What are some of the challenges that you have also witnessed?
There have been many challenges. Firstly, the need to change mentality; believe in the results of simulation, and not think that everything has to be test-based. So we had to build trust into the results, and show people that simulation can actually provide more insight into a part’s behavior than a physical test.
Secondly, customers need the right tools in order to classify the problems correctly, ensuring that the issue is sent to the person with the right level of expertise to solve it. The challenge here is to build an appropriate workflow giving the right amount of information to ensure the results provide the right answers, in order to make an informed decision.
What does MSC provide to help industry overcome these hurdles?
Instead of simply supplying a toolbox of general-purpose software, we are increasingly providing vertical solutions so that customers have an integrated end-to-end workflow to solve their specific problem. MSC embraces four solutions-focused concepts: first and foremost we creating more vertical solutions. These combine finite element analyses with AI, a large portfolio of products including manufacturing simulation and also leverage physical data in simulation.
We have also changed the way CAE software is licensed. Through MSCOne tokens an engineering department can set up a pool of resource that can be consumed to access any tool an engineer needs. At a time when engineers are increasingly expected to be multi-skilled, it makes it easier for a mechanical engineer to perform an acoustic analysis, or a manufacturing engineer to optimize the cost of sheet metal production. We have also opened this up to our technology partners, so customers can build workflows using our tools with industry-specialist capabilities that are more optimal without additional sourcing.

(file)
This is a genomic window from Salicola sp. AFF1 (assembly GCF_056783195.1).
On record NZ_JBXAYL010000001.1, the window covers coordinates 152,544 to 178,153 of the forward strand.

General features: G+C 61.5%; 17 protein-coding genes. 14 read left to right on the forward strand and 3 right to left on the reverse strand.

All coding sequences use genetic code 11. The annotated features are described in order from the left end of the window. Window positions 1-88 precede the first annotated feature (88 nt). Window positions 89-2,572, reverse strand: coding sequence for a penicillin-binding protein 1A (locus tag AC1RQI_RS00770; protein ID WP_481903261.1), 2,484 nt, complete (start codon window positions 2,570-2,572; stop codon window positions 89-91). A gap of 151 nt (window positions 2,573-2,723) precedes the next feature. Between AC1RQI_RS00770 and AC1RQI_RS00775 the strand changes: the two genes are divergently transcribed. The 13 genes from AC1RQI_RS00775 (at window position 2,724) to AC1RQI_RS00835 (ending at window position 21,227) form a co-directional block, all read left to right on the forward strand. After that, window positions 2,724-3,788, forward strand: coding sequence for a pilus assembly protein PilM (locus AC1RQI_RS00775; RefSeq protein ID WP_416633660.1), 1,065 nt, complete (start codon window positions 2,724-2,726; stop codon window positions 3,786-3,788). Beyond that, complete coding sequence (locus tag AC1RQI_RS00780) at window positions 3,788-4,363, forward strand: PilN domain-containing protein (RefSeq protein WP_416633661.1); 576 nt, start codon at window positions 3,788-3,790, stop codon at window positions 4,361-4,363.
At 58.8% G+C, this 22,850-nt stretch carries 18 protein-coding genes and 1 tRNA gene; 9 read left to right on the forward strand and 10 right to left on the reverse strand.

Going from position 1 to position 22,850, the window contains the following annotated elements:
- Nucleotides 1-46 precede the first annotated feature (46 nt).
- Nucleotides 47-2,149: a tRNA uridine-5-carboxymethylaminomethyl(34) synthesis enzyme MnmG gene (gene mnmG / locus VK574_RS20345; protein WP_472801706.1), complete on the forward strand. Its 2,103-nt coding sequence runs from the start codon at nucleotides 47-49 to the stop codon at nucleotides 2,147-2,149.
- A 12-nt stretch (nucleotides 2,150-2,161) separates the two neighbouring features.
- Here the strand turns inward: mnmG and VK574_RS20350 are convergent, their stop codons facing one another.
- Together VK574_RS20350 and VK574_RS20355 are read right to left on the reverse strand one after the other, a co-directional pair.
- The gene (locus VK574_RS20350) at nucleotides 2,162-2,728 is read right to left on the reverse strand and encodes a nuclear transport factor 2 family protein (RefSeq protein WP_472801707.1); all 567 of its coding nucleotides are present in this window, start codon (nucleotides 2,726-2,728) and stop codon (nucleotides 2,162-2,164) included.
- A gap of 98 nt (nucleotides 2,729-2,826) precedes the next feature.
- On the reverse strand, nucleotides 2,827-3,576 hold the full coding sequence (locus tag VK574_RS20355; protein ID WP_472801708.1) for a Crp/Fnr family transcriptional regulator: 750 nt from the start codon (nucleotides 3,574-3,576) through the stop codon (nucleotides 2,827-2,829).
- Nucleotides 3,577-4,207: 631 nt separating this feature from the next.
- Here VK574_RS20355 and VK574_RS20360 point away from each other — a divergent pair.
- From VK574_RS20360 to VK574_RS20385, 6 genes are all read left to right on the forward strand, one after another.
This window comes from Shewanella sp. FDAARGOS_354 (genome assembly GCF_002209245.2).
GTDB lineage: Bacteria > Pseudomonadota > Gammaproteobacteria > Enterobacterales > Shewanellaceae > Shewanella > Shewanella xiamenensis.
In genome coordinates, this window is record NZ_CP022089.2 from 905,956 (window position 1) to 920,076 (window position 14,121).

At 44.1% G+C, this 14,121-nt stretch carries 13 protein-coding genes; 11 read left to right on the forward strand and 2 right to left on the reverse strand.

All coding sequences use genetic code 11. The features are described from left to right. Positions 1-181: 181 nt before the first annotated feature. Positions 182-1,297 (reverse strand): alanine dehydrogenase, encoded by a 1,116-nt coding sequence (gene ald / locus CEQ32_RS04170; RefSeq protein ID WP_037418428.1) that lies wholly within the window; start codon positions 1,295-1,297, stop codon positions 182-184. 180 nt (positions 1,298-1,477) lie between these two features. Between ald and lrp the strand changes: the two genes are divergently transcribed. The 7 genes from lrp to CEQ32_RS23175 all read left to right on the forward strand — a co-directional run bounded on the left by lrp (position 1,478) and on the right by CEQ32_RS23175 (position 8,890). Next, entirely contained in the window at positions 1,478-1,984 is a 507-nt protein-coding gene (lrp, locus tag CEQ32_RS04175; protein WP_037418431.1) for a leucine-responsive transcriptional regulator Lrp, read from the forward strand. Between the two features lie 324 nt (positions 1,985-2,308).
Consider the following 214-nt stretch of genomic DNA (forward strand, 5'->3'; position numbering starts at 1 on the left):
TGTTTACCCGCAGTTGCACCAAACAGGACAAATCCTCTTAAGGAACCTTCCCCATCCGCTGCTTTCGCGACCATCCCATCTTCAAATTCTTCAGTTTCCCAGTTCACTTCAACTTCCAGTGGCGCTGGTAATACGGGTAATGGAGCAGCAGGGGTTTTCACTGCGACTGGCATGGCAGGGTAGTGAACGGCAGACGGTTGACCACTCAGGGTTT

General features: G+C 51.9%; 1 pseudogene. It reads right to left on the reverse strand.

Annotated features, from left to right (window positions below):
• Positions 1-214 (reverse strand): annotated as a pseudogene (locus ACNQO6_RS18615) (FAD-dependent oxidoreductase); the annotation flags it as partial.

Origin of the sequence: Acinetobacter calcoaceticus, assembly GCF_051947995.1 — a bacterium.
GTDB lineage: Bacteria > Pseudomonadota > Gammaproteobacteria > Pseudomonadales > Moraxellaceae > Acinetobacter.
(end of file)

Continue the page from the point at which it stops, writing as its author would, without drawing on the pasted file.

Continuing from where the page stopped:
Where can readers go to learn more?
MSC’s website, www.mscsoftware.com, has a dedicated SimCompanion section, including a portal to access our community for e-learning, documentation, FAQs, and academia. We believe very much in improving our user experience from A – Z, not only with the software, but also with support and interaction.
Are there any other closing comments you would like to share with our followers?
The key to success is not to think that because it’s a complex problem it should be complex to solve, or needs complex tools. Simulation software developers need to make their products as easy to learn and use, as apps are, on smartphones.
MSC’s simulation software transcends the boundaries between virtual and reality. It’s a vital part of Hexagon’s philosophy of blending engineering and manufacturing together. We give our customers the ability to think about manufacturing at the same time as they think about designing; and to think about quality at the same time as they think about engineering.
Thank you, Roger!